The sustainability question


When people head out for a bite to eat or drink, what are they looking for?

Delicious food… a great experience… atmosphere… something familiar… something new… or maybe even a status update?

Yes, probably all of these things, but today’s consumers often have another box that needs ticking – sustainability.

As the plight of the planet has become a permanent fixture in our newsfeeds, questions around sustainability are increasingly influencing how the hospitality industry goes about its business. Among the top issues are waste management, sustainable sourcing of produce, carbon footprint and plastic reduction. These are things people really care about and, for a restaurant, café or bar, joining the conversation has to go further than demonstrating a bit of goodwill. For these types of establishments, a commitment to sustainability can directly influence the bank balance and be key to future-proofing the business.

Beyond the obvious quick-wins like replacing plastic straws, here are three areas where hospitality businesses can and should be working on their sustainability:

Waste

“Roughly one-third of food produced for human consumption is lost or wasted globally, which amounts to about 1.3 billion tons per year.”
(Save Food: Global Initiative on Food Loss and Waste Reduction)

Now that’s a mind-blowing figure! Aside from the distressing thought of 1.3 billion tons of food winding up in the trash while elsewhere people go hungry, think about what it’s taken to produce that food in the first place – energy, resources (and emissions) all used up for nothing.

To help address this, forward-thinking hospitality businesses are implementing various waste management protocols, for instance:

– Setting internal food loss reduction targets and training staff accordingly
– Improving food storage methods and systems for ‘shelf-life’ alerts
– Upcycling or creatively re-using leftovers (e.g. Brighton-based restaurant, Silo operates a zero-waste policy and turns leftover bread crusts into miso soup)
– Redirecting surplus food to charities, community organisations or individuals (using the Foodbank network or via food redirection services such as Fareshare)
– Operating with data-driven inventory management processes (e.g. using the inventory management software inbuilt into today’s POS systems to monitor stock levels and usage, create shopping lists that focus on what sells and avoid over-ordering)
– Composting food that cannot be re-used.

Seasonal and local

The environmental impact of corporate farming and long-haul distribution of foodstuffs and beverages is fairly obvious to most of us. So, as sustainability tips come, this one’s pretty obvious too – go local and go seasonal.

New York’s first 100% sustainable sushi restaurant, Mayanoki, seems to have this down to an art. Based on seasonal availability, the restaurant rotates its menu daily and the chef spends time with diners to educate them about the ingredients they’re using each day.

While daily changes might not be possible for all, going local/seasonal makes good business sense. Firstly, it doesn’t mean having to ditch all your regular suppliers. You could start by sourcing seasonal goods from just a few local farms. Not only can this help with reducing emissions, but it’s also a strategy that fills your menu with produce that is fresh, tasty and meets the growing ‘farm to table’ trend. The good news is that, because of its abundance, seasonal produce is also usually cheaper than the shipped in alternatives.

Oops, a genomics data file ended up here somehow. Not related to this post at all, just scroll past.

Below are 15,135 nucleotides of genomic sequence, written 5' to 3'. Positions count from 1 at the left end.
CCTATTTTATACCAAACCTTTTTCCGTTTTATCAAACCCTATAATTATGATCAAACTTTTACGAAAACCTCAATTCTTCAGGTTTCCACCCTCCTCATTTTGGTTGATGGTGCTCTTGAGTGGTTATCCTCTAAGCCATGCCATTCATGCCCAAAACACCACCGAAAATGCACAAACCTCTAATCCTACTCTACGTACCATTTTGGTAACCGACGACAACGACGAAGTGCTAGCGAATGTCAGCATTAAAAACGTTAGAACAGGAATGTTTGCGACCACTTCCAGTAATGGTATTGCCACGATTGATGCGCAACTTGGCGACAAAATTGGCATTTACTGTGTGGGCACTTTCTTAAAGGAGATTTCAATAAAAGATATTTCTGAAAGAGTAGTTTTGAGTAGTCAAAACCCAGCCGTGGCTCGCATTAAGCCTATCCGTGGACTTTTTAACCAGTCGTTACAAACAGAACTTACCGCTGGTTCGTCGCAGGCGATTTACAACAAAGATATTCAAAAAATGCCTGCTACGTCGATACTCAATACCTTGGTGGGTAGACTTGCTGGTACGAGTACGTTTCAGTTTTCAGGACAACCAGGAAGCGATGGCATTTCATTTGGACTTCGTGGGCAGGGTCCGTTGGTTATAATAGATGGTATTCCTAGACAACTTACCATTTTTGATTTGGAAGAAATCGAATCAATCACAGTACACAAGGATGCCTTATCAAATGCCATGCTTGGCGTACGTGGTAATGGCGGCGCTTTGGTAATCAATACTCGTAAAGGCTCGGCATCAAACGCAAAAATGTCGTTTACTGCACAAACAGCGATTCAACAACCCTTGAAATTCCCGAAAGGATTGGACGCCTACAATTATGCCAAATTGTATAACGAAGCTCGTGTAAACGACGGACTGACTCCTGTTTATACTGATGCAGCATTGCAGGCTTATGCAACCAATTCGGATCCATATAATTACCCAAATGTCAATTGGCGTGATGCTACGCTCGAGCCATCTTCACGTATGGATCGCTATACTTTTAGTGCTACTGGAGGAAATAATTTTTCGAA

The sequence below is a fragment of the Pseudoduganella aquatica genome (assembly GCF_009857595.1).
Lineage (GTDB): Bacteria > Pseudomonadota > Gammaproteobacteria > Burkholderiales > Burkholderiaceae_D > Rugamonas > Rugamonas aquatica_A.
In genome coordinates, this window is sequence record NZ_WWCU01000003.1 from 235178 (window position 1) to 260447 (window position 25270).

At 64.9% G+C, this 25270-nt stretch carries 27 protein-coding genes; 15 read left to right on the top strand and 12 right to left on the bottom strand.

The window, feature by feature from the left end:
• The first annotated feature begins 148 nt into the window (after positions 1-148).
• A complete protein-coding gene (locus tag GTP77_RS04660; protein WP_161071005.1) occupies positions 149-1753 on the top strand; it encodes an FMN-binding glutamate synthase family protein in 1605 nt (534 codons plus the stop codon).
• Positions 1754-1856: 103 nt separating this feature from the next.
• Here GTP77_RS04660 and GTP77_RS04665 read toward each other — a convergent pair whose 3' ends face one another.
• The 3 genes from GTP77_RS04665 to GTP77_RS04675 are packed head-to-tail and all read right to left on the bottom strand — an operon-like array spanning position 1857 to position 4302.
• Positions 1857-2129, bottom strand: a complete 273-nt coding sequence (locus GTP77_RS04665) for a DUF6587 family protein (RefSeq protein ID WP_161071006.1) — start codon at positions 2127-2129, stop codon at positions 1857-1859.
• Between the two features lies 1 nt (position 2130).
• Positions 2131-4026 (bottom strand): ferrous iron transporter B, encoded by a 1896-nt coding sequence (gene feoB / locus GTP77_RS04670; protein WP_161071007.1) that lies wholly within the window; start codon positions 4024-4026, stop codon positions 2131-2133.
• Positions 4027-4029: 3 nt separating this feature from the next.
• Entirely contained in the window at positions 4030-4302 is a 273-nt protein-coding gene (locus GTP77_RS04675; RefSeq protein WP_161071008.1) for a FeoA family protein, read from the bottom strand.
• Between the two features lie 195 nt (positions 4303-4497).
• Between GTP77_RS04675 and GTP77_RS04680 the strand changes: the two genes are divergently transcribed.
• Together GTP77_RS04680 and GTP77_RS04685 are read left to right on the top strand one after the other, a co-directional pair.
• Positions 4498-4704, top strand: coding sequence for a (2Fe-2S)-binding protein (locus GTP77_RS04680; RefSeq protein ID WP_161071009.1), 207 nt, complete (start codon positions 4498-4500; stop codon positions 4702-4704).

The vegan trend

In 2018, a study by researchers at the University of Oxford claimed that veganism could be the ‘single biggest way’ to reduce your environmental impact and that cutting out meat and dairy reduces your carbon footprint from food by nearly three-quarters.

While there are some who question the long-term sustainability of veganism in relation to land usage, the benefits in terms of reducing greenhouse gases appear to be the over-riding argument right now. It’s also a concept that the general population seem to have taken to heart.

Veganuary 2019 saw 250,000 people pledge to eat only vegan foods worldwide, the highest number since this campaign began. As well as those who are switching to a vegan diet, the UK now has an estimated 22 million people dubbed ‘flexitarian’ – those who want to reduce their consumption of meat rather than give it up entirely.

From a restaurant point of view, going vegan (or adapting the menu to include more vegan options) not only helps your business improve its sustainability but also ensures it can cater to this burgeoning market.

Becoming part of the solution

If you’re looking for ways to improve sustainability within your establishment, these tips offer a great starting point. You don’t have to do all of them at once but you also don’t have to limit your efforts within just these three areas. View it as an evolving process and keep up with the latest research to identify the best approach for your business.

However, if the thought of making changes to menus, suppliers and working practices is putting you off from getting started, don’t forget that a POS system like The Good Till can make the process much easier. As well as using it for inventory control/ waste management, its reporting features can help you monitor the performance of any local farms you add to your supply chain and its easy-to-use interface makes simple work of changing the menu or trialling new options.

Addressing sustainability is one way you can satisfy business goals – it can help you meet consumers’ growing expectations, attract new customers and improve your profitability. It’s a smart move and the planet will thank you for it!

Share your sustainability tips with us on Twitter @TheGoodTillco.